Caroline Glick: Trump Is Right About the Muslim Brotherhood

A girl carries a flag of the Muslim Brotherhood as she joins protesters from the Islamic Action Front during demonstration to show their solidarity with Palestinians and anger at a recent political arrest, after the Friday prayer in Amman November 28, 2014. REUTERS/Muhammad Hamed
REUTERS/Muhammad Hamed

President Donald Trump reportedly intends to designate the Muslim Brotherhood a foreign terrorist organization.

On its face, the move is inarguable. The Brotherhood is the religious foundation of Islamic terrorist groups al Qaeda, Islamic Jihad, and Hamas. It not only serves as their religious and ideological wellspring, but also cooperates with them on multiple levels, including financing their operations, whichamount to material support for terrorism on a massive scale.

So who can argue with designating the fount of all major Sunni Islamic terror groups a terrorist organization?

Well, the New York Times can. The Times opposes going after the mothership of Sunni Islamic terrorism because it is wedded to a notion that has failed demonstrably for 18 years.

The failed notion, which was embraced by both the George W. Bush and Barack Obama administrations, as well as by the European Union ,views terrorism as a standalone proposition. Terrorists, by this view, operate in isolation from their social and political milieu. Only the trigger-pullers are terrorists. Their support networks are peaceful.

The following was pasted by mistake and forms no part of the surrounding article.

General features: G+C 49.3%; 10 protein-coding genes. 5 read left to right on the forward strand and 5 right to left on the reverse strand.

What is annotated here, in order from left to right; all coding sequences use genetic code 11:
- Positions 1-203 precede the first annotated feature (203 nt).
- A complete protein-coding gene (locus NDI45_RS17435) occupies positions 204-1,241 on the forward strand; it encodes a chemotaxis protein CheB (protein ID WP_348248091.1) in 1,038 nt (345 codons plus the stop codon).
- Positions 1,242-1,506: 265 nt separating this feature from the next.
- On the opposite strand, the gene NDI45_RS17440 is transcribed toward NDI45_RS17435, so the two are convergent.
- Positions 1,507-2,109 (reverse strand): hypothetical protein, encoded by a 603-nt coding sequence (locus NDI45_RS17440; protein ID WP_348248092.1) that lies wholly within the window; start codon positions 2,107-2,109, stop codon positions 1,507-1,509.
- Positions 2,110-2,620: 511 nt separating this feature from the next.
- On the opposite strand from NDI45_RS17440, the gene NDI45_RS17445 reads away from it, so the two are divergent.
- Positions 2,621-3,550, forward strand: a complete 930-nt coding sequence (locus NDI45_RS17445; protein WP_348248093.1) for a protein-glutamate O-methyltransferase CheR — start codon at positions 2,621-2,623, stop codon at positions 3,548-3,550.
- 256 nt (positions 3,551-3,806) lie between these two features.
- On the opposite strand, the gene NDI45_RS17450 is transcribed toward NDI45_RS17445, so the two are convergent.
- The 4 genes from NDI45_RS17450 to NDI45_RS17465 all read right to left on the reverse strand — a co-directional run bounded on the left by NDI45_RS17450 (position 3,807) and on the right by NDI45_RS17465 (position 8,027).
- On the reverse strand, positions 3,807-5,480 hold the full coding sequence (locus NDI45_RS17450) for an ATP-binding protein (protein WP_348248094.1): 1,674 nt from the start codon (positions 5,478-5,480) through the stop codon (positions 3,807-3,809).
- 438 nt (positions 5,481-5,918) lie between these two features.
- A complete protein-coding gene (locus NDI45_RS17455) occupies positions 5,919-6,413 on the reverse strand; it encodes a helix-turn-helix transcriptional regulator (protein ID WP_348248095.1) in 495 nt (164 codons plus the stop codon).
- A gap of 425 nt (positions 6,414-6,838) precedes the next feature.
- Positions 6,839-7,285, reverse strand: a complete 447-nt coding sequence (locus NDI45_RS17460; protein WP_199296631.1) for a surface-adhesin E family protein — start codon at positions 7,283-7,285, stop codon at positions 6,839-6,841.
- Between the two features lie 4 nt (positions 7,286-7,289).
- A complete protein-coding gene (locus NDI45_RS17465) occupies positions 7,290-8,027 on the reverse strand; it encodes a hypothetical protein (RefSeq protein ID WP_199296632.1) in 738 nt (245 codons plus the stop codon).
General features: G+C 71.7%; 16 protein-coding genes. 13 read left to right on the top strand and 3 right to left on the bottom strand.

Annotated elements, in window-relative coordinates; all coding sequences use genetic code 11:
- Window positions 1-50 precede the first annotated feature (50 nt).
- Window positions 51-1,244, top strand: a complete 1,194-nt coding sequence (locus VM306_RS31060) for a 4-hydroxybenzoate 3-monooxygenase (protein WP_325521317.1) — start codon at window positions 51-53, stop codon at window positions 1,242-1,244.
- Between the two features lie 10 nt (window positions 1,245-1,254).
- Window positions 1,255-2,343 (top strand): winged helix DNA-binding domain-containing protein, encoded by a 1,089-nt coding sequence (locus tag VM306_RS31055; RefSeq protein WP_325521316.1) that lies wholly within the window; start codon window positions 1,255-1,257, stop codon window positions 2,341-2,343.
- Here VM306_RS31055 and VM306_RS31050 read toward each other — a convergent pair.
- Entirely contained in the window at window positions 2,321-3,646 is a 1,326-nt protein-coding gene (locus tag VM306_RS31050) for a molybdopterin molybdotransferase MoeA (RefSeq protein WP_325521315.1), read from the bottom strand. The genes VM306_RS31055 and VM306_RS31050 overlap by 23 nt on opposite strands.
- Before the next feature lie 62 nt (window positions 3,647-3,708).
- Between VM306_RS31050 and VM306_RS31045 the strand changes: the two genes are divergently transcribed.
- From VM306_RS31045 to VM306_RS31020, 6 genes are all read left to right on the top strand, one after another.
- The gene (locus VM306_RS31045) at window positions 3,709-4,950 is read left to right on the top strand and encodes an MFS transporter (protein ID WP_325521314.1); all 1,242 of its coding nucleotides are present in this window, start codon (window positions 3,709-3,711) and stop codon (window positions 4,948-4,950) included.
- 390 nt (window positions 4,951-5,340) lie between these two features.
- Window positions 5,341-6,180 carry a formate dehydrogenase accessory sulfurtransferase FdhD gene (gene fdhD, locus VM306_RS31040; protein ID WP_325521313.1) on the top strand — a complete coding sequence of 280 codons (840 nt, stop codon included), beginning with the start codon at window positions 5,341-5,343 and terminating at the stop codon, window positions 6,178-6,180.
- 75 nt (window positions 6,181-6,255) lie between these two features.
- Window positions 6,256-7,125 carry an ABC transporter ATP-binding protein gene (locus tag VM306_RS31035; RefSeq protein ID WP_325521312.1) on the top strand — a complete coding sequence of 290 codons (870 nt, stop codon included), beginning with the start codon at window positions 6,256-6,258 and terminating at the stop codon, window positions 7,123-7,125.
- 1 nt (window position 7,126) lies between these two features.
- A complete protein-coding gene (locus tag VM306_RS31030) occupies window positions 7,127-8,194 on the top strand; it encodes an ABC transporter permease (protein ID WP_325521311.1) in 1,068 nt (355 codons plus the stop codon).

The strategic concept at the root of the Bush-Obama perception of terrorism is that it is possible to separate the trigger-pullers from their environments by appeasing their supporters and spiritual guides. Once this happens, so the thinking goes, the trigger-pullers will put down their weapons.

In Europe, this strategy is implemented by making artificial distinctions between terrorists and their support networks. For instance, the EU insists that Hezbollah, the Lebanese legion of the Iran’s Islamic Revolutionary Guards Corps, has two branches: the political branch and the military one. The EU has banned the so-called military branch but allows the “political” branch to operate openly. Rather than moderating its positions, Hezbollah uses its open operations to facilitate terrorism in Europe as well as weapons procurement, while building cadres of supporters in the Muslim communities of Europe.

In the United States, the Bush and Obama presidencies implemented this concept by seeking to bring democracy to the authoritarian Arab world. Both administrations’ policies empowered the Muslim Brotherhood and the Iranian regime.

Far from inducing a reduction of terrorism, the Bush and Obama policies failed to stop an escalation of terrorist violence and war worldwide. These policies projected a perception of a weak United States, giving hope to Islamists that the U.S. was on its way out.

Indeed, as the Obama administration was distancing itself from then-Egyptian President Hosni Mubarak, a long-time U.S. ally, in September 2010 while supporting Egypt’s Muslim Brotherhood, the Brotherhood’s Supreme Leader Mohamed Badie gave a sermon effectively restating Al Qaeda’s 1998 declaration of war against America.

Badie said, “Resistance [i.e., terrorism] is the only solution against the Zio-American arrogance and tyranny.”